In the early years of my ministry, I would, on a rare occasion, write out a portion of a devotional prayer that was on my heart. This practice led to one family in Saltsburg, PA becoming very angry with me when a family member read some notes I had left in the pulpit after a Sunday service. They thought such a prayer was not authentic, or heart felt. They decreed it to be an unbiblical practice.

Quickly the family spread the word throughout the congregation that the pastor was reading his prayers. They did not talk to me about the situation before they spread their malicious opinions. They only caused trouble, needlessly. On every point, the family was wrong. A devotional prayer that is written out prior to its public utterance can be authentic and heartfelt because it has been carefully thought out. Certainly, it is not an unbiblical practice.

In the book of Joel, the LORD called the people of Israel to a day of national repentance. To guide the people in their prayer of repentance, the LORD gave the priests the very words they were to say to Him, and an important argument they were to make as to why mercy and grace should be shown to the nation. Here are the words the LORD God gave to the priests to pray to Him.

“Let the priests, the ministers of the LORD, weep between the porch and the altar, and let them say, ‘Spare thy people, O LORD, and give not thine heritage to reproach, that the heathen should rule over them: wherefore should they say among the people, Where is their God?’” (Joel 2:17)

The priests were to plead with the LORD to spare the people from a locust plague sweeping the land because they were a people of the covenant. “Spare thy people, O LORD.” The primary reason why the LORD God should show mercy to His people was to protect His honor among the heathen nations that were witnesses to the locust plague in Israel. The Gentile nations would conclude that the God of Israel was too weak to help His people. The honor and glory of God to deliver His own would be undermined. His glory would be tarnished.

The larger point to notice is that devotional prayers that are written out, and liturgical prayers that are offered by, and on behalf of the people are very biblical. While it is true that some prayers can become routine and meaningless, it is also true they can be authentic and heartfelt because they are given by God. A religious ritual without any corresponding heart felt emotion is meaningless, but, when the heart is engaged, and the words of a prayer are sincere, the LORD God is pleased, and will honor the petition of the prayer. He will do so to bring a blessing to His people, and to bring honor and glory to Himself.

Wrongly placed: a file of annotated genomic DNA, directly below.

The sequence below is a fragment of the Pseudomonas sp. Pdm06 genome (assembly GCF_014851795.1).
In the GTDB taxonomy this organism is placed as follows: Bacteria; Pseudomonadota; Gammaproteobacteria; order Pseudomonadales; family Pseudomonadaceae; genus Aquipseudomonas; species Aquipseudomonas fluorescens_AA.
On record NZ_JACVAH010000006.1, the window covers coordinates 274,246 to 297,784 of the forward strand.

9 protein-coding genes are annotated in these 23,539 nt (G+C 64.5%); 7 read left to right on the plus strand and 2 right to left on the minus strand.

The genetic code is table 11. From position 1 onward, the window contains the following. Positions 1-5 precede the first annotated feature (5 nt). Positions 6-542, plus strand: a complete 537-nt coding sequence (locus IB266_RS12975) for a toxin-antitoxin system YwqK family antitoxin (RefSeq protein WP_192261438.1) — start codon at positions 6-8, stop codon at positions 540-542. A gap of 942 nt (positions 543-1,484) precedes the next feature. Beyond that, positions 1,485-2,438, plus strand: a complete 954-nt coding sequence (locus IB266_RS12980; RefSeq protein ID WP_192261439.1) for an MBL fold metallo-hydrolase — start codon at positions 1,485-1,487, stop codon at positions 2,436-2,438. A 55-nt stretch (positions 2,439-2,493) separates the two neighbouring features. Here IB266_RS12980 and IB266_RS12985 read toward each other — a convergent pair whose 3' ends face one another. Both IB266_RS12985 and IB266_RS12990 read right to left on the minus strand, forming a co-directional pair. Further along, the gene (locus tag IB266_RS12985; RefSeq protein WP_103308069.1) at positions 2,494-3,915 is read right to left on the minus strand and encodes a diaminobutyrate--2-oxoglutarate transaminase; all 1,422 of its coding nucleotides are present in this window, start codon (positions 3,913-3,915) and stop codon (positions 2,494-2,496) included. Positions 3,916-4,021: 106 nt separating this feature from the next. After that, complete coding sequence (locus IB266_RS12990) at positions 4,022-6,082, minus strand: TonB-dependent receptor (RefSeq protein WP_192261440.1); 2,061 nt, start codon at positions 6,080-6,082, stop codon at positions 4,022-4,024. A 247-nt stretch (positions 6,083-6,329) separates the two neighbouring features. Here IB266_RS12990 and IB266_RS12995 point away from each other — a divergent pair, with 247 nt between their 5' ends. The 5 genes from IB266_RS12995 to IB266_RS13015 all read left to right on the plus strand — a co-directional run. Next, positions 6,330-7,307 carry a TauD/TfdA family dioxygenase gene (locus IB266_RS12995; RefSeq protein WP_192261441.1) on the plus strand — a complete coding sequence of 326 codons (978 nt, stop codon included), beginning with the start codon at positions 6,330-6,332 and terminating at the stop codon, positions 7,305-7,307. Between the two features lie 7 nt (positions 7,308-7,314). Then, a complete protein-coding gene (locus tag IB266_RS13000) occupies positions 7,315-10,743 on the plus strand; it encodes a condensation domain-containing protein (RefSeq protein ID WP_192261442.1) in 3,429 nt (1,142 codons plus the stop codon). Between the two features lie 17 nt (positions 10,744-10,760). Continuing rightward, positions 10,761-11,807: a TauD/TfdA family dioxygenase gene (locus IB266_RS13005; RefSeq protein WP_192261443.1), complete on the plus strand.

If there is concern over prayers that are written out prior to a formal worship service, there should also be concern about those prayers which are viewed as being spontaneous, but, in reality, are often formulaic, and predictable. Baptist love to ask the Lord to “lead, guide, and direct” them. Before a fellowship dinner it is not uncommon to ask the Lord to “bless the hands that prepared the food.”

The Southern evangelist, Dr. John R. Rice, told the story of him asking the LORD to bless the family meal. He noticed that before he had reached the end of his prayer, one of his little girls was saying, “Amen. Amen. Amen.” Upon self-examination, Dr. Rice realized he was repeating a prayer whose ending his daughter could anticipate. He changed the way he prayed to be more conscious of what was being said, and less predictable.

The conclusion of the matter is that there is room for liturgical prayers in the Church, which allows for the participation of the people of God in the work of God. There is room for well thought out devotional prayers. There is room for spontaneous prayers that are not formulaic, or a ritual without any heartfelt reality. There is room for biblical prayers to be offered because God Himself has given them. Therefore, let the Church pray the Psalms. Pray the prayers of all the saints throughout the Bible. Pray without ceasing. Pray authentic prayers.

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